On top of that North American companies do not understand the concept of customer loyalty. You deliver a good service and treat the customer properly and they'll be with you for a long time.

Wrong!! American consumers have shown again and again that they show no loyalty, even for businesses that went out of their way to provide excellent customer service and good reasonably priced products. The food, dept store, hardware store industries are littered with businesses that did provide excellent service, but went out of business because the average consumer dumped them in a second for prices 5% lower. And that is why Walmart, Target, Home Depot, etc grow and grow.

You're comparing businesses that already were fairly competitive if not very competitive to providers where in most cases you're lucky to have more than 2 options in any particular market and the average consumer does NOT want to have to switch providers. I've seen way too many posts on DSLR or spoken to people that say something along the lines of I've been a loyal customer of XYZ provider for 10 - 15 - 20 or more years but they screwed me over with bad customer service, nickelled and dimed or something else to that effect and the response was all too often pretty poor from the provider.
elray

join:2000-12-16
Santa Monica, CA
Reviews:
·Time Warner Cable
·EarthLink
said by 34764170:

It's not that they're not willing to pay. They're not willing to pay for shitty overpriced service which is so typical of North American providers. On top of that North American companies do not understand the concept of customer loyalty. You deliver a good service and treat the customer properly and they'll be with you for a long time. You treat them like crap and nickel and dime them and is it any wonder that people are jumping ship for other providers on a fairly regular basis?

With a post like this it just shows ignorance, but is so typical.

Yes, they are unwilling to pay. Nationwide survey data bears this out.

Broadband is not overpriced. The average household pays $47/month.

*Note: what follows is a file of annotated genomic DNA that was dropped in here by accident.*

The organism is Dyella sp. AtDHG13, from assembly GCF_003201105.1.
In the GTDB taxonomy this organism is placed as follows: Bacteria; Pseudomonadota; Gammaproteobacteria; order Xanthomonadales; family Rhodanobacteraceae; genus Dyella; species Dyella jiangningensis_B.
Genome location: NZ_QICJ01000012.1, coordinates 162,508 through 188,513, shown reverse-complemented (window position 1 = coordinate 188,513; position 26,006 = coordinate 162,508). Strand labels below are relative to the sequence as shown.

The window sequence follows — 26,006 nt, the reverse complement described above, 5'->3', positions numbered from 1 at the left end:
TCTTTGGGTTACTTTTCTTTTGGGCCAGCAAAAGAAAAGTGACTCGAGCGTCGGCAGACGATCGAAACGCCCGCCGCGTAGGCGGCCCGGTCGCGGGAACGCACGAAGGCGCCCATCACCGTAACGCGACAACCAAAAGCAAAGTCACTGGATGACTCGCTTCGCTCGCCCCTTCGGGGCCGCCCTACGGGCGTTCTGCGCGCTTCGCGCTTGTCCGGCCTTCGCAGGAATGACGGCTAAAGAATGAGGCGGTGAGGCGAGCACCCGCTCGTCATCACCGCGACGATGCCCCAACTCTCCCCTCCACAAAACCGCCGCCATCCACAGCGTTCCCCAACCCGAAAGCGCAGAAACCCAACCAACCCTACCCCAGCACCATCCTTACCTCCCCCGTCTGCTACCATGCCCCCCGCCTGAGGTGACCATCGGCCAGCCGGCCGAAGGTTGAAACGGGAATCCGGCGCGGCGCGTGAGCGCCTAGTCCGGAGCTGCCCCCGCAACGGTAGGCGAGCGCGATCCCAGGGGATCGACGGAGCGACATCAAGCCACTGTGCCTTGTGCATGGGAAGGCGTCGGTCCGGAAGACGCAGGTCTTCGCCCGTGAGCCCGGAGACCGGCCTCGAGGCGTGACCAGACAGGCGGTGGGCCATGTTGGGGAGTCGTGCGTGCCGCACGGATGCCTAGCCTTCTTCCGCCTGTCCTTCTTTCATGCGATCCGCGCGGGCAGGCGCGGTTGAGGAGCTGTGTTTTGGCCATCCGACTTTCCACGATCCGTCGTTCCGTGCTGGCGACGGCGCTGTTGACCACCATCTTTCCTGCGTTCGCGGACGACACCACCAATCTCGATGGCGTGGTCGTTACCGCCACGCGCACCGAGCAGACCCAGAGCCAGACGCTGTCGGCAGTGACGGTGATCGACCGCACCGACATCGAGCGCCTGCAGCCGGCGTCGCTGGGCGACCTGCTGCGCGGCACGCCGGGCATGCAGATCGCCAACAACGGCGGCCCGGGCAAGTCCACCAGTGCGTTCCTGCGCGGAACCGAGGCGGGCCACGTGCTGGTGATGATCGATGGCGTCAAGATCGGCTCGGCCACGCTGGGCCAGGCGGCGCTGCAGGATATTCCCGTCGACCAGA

North American providers DO understand customer loyalty. Not all of them, and not all the time - management does change, but they understand. Verizon has done very well 9 out of the last 10 years, and Time Warner has been well-behaved for the last four in our neck of the woods, as has Cox and Charter. Comcast, AT&T and Frontier ... they're still learning.
34764170

join:2007-09-06
Etobicoke, ON

Re: Bell System

said by elray:

Yes, they are unwilling to pay. Nationwide survey data bears this out.

Broadband is not overpriced. The average household pays $47/month.

You know what I meant but you keep talking and make yourself look like a fool.
elray

join:2000-12-16
Santa Monica, CA
Reviews:
·Time Warner Cable
·EarthLink

1 recommendation

Re: Bell System

said by 34764170:

said by elray:

Yes, they are unwilling to pay. Nationwide survey data bears this out.

Broadband is not overpriced. The average household pays $47/month.

You know what I meant but you keep talking and make yourself look like a fool.

I prefer fact over rhetoric.

If we are to achieve results that benefit us all, we have to be able to discuss in clear terms, not lob hyperbole. I hold most of the industry in just as much contempt as Karl does, but it is patently unfair to do so without acknowledging them when they deliver a decent product.

When we examine why some households or individuals choose to not buy a service, there usually is hard data available.
TheRogueX

join:2003-03-26
Springfield, MO
Compare broadband prices in the US to broadband prices in some other countries, and it is extremely overpriced.
Skippy25

join:2000-09-13
Hazelwood, MO
I remember when the world wasnt willing to pay for computers, then laptops, then smart phones and then tablets and yet look at those markets flourish now.

It is amazing that as things progress and people start realizing the benefits of the newer technology that it seems to take off. So you continue with the stupidity of your constant argument that nobody wants it and nobody will pay for it while the rest of the world continues to advance.

Leave this internet thing to the big boys and girls. We will take care of it.
sonicmerlin

join:2009-05-24
Cleveland, OH
kudos:1
said by elray:

said by IowaCowboy:

But as a competitor, if Google can and is willing to provide better service than the incumbent provider, then people will vote with their wallets and choose the provider that serves them best. I would gladly take FiOS if it were available in Western Mass and I'd even pay VZ their hourly rate to wire my unit as it is a duplex (MDU in their world but our building is wired like two single family houses with Comcast).